If you think about the way people occupied space then and think about the way people occupy space now, we might be able to come up with better strategies for managing the Amazon.
–Anna Browne Ribeiro
In her lecture “Imagining the Amazon, European Colonialism and the Making of Modern Day Amazonia“, geoarchaeologist Anna Browne Ribeiro discussed ancient uses of the Amazon and what discoveries about the region’s past inhabitants may teach us about how to manage it today. The lecture is now available on the Kluge Center’s website and YouTube playlist.
Browne Ribeiro has engaged in archaeological and ethnographic research in the Brazilian Amazon for the past ten years. Particularly, she has focused on human-made landscapes of the deep and recent past. As a Kluge Fellow at the Kluge Center, she worked on her book project entitled “Rethinking Empty Places, An Archeology of Amazonian Dwelling.” Combining archaeological evidence with critical re-readings of early accounts of European travels in Amazonia, Browne Ribeiro examined how the language of colonialism, shaped and continues to shape how the Amazon and Amazonian peoples were depicted, conceptualized and most importantly managed. She also used soil science and archaeology to ask how inhabitants of the Amazon more than a thousand years ago intentionally managed the land.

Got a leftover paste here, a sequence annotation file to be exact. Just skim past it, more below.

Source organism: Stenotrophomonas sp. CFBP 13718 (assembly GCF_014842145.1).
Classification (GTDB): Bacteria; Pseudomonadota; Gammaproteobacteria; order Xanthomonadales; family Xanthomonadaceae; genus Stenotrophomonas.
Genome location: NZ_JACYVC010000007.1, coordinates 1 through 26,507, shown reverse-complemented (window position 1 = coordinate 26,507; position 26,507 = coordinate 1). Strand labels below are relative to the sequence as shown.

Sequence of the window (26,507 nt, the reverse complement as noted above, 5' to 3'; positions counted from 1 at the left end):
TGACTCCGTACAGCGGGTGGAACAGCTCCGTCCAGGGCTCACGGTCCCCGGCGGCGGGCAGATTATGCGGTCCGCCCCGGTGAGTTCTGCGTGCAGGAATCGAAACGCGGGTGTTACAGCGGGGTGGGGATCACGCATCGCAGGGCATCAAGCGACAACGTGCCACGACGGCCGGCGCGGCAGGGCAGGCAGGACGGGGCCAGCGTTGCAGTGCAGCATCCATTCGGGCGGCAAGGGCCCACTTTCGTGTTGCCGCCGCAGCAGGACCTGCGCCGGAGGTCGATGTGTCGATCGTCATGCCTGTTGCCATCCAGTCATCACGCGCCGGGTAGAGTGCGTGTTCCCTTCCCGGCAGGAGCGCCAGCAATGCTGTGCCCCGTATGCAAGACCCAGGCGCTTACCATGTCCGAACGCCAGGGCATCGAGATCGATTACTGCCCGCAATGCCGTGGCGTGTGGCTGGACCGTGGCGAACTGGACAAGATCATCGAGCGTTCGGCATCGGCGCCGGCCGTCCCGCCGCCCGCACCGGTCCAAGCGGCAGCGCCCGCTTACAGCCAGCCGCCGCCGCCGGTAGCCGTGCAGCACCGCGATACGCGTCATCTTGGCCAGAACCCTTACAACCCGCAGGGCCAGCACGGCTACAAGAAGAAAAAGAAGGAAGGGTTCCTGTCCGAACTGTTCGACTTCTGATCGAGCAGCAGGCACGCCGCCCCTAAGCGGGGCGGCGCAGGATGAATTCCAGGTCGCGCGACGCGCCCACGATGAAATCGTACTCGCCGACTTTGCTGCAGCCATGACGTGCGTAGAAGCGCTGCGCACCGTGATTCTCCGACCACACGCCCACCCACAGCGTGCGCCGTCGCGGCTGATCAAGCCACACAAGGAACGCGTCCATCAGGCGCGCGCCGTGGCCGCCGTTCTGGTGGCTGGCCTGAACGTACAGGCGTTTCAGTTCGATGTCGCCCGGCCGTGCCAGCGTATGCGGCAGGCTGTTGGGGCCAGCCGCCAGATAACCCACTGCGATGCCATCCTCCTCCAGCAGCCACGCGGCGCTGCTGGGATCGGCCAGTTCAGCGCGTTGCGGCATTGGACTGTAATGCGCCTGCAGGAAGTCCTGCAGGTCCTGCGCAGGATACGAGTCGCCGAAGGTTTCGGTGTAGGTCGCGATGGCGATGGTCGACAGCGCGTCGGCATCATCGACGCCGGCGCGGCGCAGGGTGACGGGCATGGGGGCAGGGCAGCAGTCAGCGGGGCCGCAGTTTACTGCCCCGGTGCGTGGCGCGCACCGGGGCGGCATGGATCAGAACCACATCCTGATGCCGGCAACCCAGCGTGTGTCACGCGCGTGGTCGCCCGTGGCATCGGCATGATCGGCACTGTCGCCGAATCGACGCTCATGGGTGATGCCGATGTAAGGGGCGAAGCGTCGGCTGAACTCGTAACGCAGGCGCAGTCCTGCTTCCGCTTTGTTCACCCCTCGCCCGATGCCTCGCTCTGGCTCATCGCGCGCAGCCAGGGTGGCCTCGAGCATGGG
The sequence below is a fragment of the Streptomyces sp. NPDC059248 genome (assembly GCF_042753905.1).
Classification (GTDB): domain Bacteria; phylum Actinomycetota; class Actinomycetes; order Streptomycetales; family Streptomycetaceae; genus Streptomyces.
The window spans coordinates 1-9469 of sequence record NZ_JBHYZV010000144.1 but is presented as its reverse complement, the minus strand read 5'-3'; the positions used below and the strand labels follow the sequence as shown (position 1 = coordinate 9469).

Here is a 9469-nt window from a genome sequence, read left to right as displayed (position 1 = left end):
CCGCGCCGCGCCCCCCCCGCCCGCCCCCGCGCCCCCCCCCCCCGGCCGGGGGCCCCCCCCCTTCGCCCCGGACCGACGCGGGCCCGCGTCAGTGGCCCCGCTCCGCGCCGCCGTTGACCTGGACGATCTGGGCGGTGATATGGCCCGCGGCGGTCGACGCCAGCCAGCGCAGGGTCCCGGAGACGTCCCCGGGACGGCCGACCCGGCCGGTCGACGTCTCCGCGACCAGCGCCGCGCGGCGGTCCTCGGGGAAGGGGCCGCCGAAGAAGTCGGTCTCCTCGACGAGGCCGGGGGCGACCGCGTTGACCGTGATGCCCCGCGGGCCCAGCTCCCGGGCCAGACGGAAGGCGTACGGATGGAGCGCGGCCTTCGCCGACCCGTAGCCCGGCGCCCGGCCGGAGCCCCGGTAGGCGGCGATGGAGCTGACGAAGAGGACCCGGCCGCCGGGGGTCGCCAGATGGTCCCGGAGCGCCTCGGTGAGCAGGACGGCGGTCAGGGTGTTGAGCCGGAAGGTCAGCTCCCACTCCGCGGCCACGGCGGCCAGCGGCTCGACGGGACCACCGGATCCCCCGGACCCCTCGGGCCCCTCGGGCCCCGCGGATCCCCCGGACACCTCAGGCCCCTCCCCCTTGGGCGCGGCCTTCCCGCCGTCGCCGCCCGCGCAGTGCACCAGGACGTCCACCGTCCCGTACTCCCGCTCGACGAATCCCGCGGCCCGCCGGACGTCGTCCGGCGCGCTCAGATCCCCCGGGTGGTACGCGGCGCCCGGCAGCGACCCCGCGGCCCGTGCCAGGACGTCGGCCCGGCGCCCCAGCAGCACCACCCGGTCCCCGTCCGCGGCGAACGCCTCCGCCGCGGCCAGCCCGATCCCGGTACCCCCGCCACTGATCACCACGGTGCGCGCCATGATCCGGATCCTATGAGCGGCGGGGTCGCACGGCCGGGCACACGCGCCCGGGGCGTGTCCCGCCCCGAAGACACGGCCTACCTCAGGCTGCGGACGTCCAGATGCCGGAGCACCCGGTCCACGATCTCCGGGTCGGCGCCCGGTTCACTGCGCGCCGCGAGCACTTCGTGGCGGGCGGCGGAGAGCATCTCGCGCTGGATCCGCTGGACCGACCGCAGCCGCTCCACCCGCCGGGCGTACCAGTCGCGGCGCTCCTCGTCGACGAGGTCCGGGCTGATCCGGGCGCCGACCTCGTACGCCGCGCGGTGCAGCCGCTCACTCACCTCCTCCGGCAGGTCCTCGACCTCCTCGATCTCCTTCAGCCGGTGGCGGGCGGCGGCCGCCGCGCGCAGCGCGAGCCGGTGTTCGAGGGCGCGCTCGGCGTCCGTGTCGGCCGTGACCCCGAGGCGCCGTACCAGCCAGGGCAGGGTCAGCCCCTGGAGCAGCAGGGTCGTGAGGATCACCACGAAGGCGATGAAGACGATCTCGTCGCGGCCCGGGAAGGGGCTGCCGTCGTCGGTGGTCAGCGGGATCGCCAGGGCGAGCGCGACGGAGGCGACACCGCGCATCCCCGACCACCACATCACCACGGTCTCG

Click below to watch the lecture
Browne Ribeiro is co-director of the interdisciplinary project Origins, Culture and Environment housed at the Museu Paraense Emílio Goeldi (MPEG) in Brazil. She has published in the Journal of Archaeological Science, Latin American Antiquity, and Archaeological Review from Cambridge and has contributed chapters to edited volumes dealing with travel writing. For 2015-2016, she was a Kluge Fellow at The John W. Kluge Center.